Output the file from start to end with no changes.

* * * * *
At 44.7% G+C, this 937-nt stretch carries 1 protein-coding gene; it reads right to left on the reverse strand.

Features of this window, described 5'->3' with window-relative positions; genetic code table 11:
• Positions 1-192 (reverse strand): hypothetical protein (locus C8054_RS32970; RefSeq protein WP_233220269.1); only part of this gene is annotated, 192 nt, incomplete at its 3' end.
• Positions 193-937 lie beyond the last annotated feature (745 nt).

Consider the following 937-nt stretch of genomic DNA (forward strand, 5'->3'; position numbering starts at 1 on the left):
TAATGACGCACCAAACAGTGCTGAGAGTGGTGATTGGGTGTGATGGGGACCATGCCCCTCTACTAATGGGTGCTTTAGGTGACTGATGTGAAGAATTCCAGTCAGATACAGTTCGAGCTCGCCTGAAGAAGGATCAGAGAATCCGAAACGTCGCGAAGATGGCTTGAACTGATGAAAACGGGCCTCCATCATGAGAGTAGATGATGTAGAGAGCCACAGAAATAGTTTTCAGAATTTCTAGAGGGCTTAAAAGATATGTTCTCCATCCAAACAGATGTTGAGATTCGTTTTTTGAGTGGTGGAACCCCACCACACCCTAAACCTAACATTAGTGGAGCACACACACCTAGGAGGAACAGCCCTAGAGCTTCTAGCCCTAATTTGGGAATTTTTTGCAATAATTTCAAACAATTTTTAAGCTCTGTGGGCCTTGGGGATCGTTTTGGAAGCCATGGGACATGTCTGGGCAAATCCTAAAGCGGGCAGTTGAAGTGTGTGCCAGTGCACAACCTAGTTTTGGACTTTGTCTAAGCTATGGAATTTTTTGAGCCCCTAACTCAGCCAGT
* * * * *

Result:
At 44.7% G+C, this 937-nt stretch carries 1 protein-coding gene; it reads right to left on the reverse strand.

Features of this window, described 5'->3' with window-relative positions; genetic code table 11:
• Positions 1-192 (reverse strand): hypothetical protein (locus C8054_RS32970; RefSeq protein WP_233220269.1); only part of this gene is annotated, 192 nt, incomplete at its 3' end.
• Positions 193-937 lie beyond the last annotated feature (745 nt).

Consider the following 937-nt stretch of genomic DNA (forward strand, 5'->3'; position numbering starts at 1 on the left):
TAATGACGCACCAAACAGTGCTGAGAGTGGTGATTGGGTGTGATGGGGACCATGCCCCTCTACTAATGGGTGCTTTAGGTGACTGATGTGAAGAATTCCAGTCAGATACAGTTCGAGCTCGCCTGAAGAAGGATCAGAGAATCCGAAACGTCGCGAAGATGGCTTGAACTGATGAAAACGGGCCTCCATCATGAGAGTAGATGATGTAGAGAGCCACAGAAATAGTTTTCAGAATTTCTAGAGGGCTTAAAAGATATGTTCTCCATCCAAACAGATGTTGAGATTCGTTTTTTGAGTGGTGGAACCCCACCACACCCTAAACCTAACATTAGTGGAGCACACACACCTAGGAGGAACAGCCCTAGAGCTTCTAGCCCTAATTTGGGAATTTTTTGCAATAATTTCAAACAATTTTTAAGCTCTGTGGGCCTTGGGGATCGTTTTGGAAGCCATGGGACATGTCTGGGCAAATCCTAAAGCGGGCAGTTGAAGTGTGTGCCAGTGCACAACCTAGTTTTGGACTTTGTCTAAGCTATGGAATTTTTTGAGCCCCTAACTCAGCCAGT